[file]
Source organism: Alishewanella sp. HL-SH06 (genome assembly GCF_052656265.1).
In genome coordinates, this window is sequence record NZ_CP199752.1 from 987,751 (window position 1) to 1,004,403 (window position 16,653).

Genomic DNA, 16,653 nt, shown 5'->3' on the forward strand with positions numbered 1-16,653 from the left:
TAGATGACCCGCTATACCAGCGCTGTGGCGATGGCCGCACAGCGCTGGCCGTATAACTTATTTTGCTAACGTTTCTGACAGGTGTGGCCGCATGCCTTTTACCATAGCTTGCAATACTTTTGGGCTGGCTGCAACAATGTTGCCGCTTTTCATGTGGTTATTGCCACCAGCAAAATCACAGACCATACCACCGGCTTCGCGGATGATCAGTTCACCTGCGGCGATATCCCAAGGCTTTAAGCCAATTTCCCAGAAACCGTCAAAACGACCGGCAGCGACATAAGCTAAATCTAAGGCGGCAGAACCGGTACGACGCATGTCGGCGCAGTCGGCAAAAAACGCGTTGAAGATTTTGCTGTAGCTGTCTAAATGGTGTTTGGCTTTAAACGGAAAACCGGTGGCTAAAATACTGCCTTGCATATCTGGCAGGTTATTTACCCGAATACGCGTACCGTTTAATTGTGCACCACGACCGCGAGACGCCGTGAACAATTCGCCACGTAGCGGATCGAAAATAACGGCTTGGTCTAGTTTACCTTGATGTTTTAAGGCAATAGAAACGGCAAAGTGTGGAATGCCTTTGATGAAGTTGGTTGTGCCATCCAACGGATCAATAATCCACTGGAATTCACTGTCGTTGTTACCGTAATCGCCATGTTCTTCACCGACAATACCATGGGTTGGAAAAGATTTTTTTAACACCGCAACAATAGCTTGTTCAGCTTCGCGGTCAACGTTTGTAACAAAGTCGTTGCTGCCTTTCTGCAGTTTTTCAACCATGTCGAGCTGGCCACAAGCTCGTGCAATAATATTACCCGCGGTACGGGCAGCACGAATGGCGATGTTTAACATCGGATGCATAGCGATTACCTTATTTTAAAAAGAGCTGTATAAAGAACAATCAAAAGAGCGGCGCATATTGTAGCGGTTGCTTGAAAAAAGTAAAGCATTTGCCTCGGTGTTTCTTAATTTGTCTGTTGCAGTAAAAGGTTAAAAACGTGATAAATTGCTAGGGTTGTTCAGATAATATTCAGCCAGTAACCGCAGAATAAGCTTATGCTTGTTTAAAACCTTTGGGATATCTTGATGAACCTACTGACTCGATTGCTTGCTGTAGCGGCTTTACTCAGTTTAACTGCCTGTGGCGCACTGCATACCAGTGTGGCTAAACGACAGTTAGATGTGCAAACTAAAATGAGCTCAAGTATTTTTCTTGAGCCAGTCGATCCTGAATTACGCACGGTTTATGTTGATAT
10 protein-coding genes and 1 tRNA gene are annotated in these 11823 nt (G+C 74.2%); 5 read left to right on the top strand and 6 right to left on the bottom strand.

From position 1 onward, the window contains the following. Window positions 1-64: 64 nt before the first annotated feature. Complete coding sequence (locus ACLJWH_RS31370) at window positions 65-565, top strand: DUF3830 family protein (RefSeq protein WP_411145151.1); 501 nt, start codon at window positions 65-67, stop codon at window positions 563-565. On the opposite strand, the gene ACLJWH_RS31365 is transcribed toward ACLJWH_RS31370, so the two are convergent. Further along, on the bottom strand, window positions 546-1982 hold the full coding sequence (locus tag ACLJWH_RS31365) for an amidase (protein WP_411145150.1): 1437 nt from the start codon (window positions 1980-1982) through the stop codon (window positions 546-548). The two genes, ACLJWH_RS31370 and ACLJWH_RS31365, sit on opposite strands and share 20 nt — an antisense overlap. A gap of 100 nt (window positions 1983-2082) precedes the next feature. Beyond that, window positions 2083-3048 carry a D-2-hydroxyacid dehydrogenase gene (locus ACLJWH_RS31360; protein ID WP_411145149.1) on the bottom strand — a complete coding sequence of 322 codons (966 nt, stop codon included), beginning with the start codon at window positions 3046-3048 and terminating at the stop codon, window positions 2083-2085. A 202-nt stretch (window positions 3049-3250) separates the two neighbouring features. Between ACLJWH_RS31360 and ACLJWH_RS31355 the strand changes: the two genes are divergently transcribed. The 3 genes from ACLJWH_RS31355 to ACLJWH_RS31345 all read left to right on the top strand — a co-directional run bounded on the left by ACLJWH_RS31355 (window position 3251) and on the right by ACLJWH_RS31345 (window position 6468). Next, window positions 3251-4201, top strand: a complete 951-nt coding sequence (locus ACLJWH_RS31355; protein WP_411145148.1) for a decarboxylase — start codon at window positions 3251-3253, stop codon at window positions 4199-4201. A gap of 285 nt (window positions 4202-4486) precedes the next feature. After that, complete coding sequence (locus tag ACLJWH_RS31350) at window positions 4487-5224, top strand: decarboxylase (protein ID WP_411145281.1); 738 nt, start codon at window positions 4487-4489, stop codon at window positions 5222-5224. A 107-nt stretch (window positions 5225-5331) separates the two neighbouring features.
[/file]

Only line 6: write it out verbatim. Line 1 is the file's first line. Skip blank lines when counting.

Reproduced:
From position 1 onward, the window contains the following. Window positions 1-64: 64 nt before the first annotated feature. Complete coding sequence (locus ACLJWH_RS31370) at window positions 65-565, top strand: DUF3830 family protein (RefSeq protein WP_411145151.1); 501 nt, start codon at window positions 65-67, stop codon at window positions 563-565. On the opposite strand, the gene ACLJWH_RS31365 is transcribed toward ACLJWH_RS31370, so the two are convergent. Further along, on the bottom strand, window positions 546-1982 hold the full coding sequence (locus tag ACLJWH_RS31365) for an amidase (protein WP_411145150.1): 1437 nt from the start codon (window positions 1980-1982) through the stop codon (window positions 546-548). The two genes, ACLJWH_RS31370 and ACLJWH_RS31365, sit on opposite strands and share 20 nt — an antisense overlap. A gap of 100 nt (window positions 1983-2082) precedes the next feature. Beyond that, window positions 2083-3048 carry a D-2-hydroxyacid dehydrogenase gene (locus ACLJWH_RS31360; protein ID WP_411145149.1) on the bottom strand — a complete coding sequence of 322 codons (966 nt, stop codon included), beginning with the start codon at window positions 3046-3048 and terminating at the stop codon, window positions 2083-2085. A 202-nt stretch (window positions 3049-3250) separates the two neighbouring features. Between ACLJWH_RS31360 and ACLJWH_RS31355 the strand changes: the two genes are divergently transcribed. The 3 genes from ACLJWH_RS31355 to ACLJWH_RS31345 all read left to right on the top strand — a co-directional run bounded on the left by ACLJWH_RS31355 (window position 3251) and on the right by ACLJWH_RS31345 (window position 6468). Next, window positions 3251-4201, top strand: a complete 951-nt coding sequence (locus ACLJWH_RS31355; protein WP_411145148.1) for a decarboxylase — start codon at window positions 3251-3253, stop codon at window positions 4199-4201. A gap of 285 nt (window positions 4202-4486) precedes the next feature. After that, complete coding sequence (locus tag ACLJWH_RS31350) at window positions 4487-5224, top strand: decarboxylase (protein ID WP_411145281.1); 738 nt, start codon at window positions 4487-4489, stop codon at window positions 5222-5224. A 107-nt stretch (window positions 5225-5331) separates the two neighbouring features.